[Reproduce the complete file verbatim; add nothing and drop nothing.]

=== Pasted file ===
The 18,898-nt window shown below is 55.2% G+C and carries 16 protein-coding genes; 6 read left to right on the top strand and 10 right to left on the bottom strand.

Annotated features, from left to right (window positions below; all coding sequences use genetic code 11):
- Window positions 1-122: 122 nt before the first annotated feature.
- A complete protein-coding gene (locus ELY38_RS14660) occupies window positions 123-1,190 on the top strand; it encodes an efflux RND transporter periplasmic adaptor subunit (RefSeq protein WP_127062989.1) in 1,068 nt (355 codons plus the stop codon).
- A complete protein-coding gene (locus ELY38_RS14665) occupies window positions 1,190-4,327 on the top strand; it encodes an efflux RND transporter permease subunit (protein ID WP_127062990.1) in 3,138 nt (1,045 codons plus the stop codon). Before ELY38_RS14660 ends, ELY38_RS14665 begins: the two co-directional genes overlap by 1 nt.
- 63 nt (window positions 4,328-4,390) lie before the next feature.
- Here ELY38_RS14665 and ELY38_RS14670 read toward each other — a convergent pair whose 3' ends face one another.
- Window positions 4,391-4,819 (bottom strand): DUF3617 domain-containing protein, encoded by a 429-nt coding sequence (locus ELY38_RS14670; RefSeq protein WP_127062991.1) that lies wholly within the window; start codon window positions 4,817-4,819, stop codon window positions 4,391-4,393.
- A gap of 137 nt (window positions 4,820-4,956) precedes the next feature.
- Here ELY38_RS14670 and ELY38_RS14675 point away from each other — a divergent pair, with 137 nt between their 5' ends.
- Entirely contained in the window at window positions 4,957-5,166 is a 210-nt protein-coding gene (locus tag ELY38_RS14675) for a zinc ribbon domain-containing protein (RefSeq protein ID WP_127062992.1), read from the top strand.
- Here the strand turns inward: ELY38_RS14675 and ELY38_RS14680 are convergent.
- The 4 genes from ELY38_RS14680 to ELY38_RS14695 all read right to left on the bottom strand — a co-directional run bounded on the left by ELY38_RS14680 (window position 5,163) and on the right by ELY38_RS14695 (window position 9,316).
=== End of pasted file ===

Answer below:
The 18,898-nt window shown below is 55.2% G+C and carries 16 protein-coding genes; 6 read left to right on the top strand and 10 right to left on the bottom strand.

Annotated features, from left to right (window positions below; all coding sequences use genetic code 11):
- Window positions 1-122: 122 nt before the first annotated feature.
- A complete protein-coding gene (locus ELY38_RS14660) occupies window positions 123-1,190 on the top strand; it encodes an efflux RND transporter periplasmic adaptor subunit (RefSeq protein WP_127062989.1) in 1,068 nt (355 codons plus the stop codon).
- A complete protein-coding gene (locus ELY38_RS14665) occupies window positions 1,190-4,327 on the top strand; it encodes an efflux RND transporter permease subunit (protein ID WP_127062990.1) in 3,138 nt (1,045 codons plus the stop codon). Before ELY38_RS14660 ends, ELY38_RS14665 begins: the two co-directional genes overlap by 1 nt.
- 63 nt (window positions 4,328-4,390) lie before the next feature.
- Here ELY38_RS14665 and ELY38_RS14670 read toward each other — a convergent pair whose 3' ends face one another.
- Window positions 4,391-4,819 (bottom strand): DUF3617 domain-containing protein, encoded by a 429-nt coding sequence (locus ELY38_RS14670; RefSeq protein WP_127062991.1) that lies wholly within the window; start codon window positions 4,817-4,819, stop codon window positions 4,391-4,393.
- A gap of 137 nt (window positions 4,820-4,956) precedes the next feature.
- Here ELY38_RS14670 and ELY38_RS14675 point away from each other — a divergent pair, with 137 nt between their 5' ends.
- Entirely contained in the window at window positions 4,957-5,166 is a 210-nt protein-coding gene (locus tag ELY38_RS14675) for a zinc ribbon domain-containing protein (RefSeq protein ID WP_127062992.1), read from the top strand.
- Here the strand turns inward: ELY38_RS14675 and ELY38_RS14680 are convergent.
- The 4 genes from ELY38_RS14680 to ELY38_RS14695 all read right to left on the bottom strand — a co-directional run bounded on the left by ELY38_RS14680 (window position 5,163) and on the right by ELY38_RS14695 (window position 9,316).